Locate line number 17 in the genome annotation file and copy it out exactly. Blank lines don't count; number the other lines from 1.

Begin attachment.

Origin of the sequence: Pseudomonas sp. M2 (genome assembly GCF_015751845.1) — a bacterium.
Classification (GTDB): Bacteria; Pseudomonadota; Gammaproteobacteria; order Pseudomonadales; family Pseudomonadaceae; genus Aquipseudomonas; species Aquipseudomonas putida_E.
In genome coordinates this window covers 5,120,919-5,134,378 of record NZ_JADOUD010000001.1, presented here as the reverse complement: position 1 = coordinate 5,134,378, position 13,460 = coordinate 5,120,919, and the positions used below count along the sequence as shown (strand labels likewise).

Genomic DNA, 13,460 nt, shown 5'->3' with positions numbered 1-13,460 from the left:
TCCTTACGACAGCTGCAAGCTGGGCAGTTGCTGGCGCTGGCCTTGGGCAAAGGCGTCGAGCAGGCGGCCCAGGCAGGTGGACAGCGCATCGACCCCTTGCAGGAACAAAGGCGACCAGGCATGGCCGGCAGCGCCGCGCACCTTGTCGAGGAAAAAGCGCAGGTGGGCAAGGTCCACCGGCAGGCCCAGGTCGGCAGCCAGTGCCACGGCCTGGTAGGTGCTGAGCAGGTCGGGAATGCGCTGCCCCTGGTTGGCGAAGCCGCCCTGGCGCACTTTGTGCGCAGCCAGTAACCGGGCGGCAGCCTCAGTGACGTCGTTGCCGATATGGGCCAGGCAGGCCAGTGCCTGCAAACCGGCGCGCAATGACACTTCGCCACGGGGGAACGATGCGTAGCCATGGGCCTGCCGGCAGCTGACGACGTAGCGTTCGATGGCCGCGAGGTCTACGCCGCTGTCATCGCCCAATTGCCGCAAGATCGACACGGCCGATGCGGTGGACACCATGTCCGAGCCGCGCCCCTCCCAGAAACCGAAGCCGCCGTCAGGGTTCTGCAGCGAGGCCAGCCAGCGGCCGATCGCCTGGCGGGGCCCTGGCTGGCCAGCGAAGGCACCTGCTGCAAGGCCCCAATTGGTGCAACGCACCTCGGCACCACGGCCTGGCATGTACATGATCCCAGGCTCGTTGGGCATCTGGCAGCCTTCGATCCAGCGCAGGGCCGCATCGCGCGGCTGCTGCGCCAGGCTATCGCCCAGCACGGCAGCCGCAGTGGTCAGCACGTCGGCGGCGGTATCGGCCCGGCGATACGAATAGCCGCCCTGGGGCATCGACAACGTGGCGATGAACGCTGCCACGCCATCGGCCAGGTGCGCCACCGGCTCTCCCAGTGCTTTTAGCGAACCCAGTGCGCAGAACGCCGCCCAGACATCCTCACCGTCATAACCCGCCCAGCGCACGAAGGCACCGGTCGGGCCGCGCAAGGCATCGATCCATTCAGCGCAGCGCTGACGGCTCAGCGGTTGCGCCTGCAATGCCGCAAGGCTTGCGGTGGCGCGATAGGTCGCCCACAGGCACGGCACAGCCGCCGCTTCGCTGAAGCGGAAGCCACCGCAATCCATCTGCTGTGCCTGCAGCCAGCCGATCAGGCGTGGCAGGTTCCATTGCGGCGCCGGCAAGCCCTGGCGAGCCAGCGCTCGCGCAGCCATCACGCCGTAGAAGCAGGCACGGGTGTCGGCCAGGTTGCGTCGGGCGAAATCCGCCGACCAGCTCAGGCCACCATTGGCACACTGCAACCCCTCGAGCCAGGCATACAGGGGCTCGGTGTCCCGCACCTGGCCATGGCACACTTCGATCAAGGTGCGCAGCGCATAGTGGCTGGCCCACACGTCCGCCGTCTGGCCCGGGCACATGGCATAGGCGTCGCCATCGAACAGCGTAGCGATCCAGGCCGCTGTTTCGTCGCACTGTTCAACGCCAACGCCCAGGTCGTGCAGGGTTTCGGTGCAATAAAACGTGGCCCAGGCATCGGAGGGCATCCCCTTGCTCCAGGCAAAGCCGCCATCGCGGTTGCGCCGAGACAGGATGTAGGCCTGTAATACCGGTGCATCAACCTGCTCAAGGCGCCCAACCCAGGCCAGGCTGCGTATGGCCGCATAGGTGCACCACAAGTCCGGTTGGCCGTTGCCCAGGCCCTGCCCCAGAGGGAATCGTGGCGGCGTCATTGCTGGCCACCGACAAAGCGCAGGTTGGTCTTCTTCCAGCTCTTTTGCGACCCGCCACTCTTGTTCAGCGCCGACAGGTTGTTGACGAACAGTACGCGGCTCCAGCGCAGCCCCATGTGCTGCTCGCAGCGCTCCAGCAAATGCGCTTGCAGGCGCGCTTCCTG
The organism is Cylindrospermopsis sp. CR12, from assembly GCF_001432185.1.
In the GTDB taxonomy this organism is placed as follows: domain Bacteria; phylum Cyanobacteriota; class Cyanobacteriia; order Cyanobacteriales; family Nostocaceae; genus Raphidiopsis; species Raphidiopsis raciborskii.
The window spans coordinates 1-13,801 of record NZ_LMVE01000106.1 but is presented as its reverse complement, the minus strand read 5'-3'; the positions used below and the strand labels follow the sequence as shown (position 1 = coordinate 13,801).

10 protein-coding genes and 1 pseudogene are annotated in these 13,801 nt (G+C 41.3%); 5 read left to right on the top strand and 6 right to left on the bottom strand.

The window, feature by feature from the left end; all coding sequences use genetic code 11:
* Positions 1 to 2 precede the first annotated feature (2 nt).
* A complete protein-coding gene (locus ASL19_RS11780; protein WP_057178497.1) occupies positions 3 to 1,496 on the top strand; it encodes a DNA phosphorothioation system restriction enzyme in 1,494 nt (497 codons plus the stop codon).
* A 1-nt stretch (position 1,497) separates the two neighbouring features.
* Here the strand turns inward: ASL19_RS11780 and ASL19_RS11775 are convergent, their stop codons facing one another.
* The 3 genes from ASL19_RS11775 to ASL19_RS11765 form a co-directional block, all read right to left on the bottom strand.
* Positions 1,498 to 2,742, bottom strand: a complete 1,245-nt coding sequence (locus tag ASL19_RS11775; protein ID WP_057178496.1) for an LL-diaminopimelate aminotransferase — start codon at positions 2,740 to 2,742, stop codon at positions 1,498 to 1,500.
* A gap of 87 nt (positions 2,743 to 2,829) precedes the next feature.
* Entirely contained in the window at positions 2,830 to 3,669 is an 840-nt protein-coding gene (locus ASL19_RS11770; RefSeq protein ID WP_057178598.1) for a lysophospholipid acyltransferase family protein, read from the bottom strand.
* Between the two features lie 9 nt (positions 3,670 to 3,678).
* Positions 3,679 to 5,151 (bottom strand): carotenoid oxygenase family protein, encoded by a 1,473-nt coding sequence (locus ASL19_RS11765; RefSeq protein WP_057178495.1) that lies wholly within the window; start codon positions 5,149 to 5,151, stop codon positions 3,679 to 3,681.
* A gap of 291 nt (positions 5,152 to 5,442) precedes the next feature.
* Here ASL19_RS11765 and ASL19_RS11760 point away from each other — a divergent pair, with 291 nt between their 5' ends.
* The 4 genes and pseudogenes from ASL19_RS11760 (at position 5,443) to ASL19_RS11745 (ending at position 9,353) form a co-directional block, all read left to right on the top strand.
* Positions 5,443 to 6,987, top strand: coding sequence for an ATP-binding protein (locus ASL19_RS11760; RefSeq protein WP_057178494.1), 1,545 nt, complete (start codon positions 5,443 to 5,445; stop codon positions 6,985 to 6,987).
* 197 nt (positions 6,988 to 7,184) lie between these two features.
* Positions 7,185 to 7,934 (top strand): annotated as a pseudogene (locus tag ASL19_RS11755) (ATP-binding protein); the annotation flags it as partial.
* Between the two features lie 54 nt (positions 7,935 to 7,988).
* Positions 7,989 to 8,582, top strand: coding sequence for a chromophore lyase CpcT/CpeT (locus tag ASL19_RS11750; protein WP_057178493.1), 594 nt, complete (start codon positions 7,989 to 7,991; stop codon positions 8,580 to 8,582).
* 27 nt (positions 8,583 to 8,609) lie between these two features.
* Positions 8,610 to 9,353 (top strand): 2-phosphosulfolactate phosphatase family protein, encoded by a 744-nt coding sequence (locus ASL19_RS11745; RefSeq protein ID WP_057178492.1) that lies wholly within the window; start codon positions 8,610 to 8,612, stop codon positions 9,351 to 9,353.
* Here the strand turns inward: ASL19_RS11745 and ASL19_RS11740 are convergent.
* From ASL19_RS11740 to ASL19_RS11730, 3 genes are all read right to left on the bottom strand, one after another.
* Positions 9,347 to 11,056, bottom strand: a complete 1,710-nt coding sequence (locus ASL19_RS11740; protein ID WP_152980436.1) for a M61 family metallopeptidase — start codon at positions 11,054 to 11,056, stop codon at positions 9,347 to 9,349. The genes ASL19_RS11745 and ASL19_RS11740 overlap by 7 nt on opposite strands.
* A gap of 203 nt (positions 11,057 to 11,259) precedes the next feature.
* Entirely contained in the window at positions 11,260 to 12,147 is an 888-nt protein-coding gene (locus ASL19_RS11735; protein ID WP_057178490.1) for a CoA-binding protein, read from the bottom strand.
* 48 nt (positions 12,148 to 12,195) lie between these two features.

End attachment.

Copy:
* A gap of 87 nt (positions 2,743 to 2,829) precedes the next feature.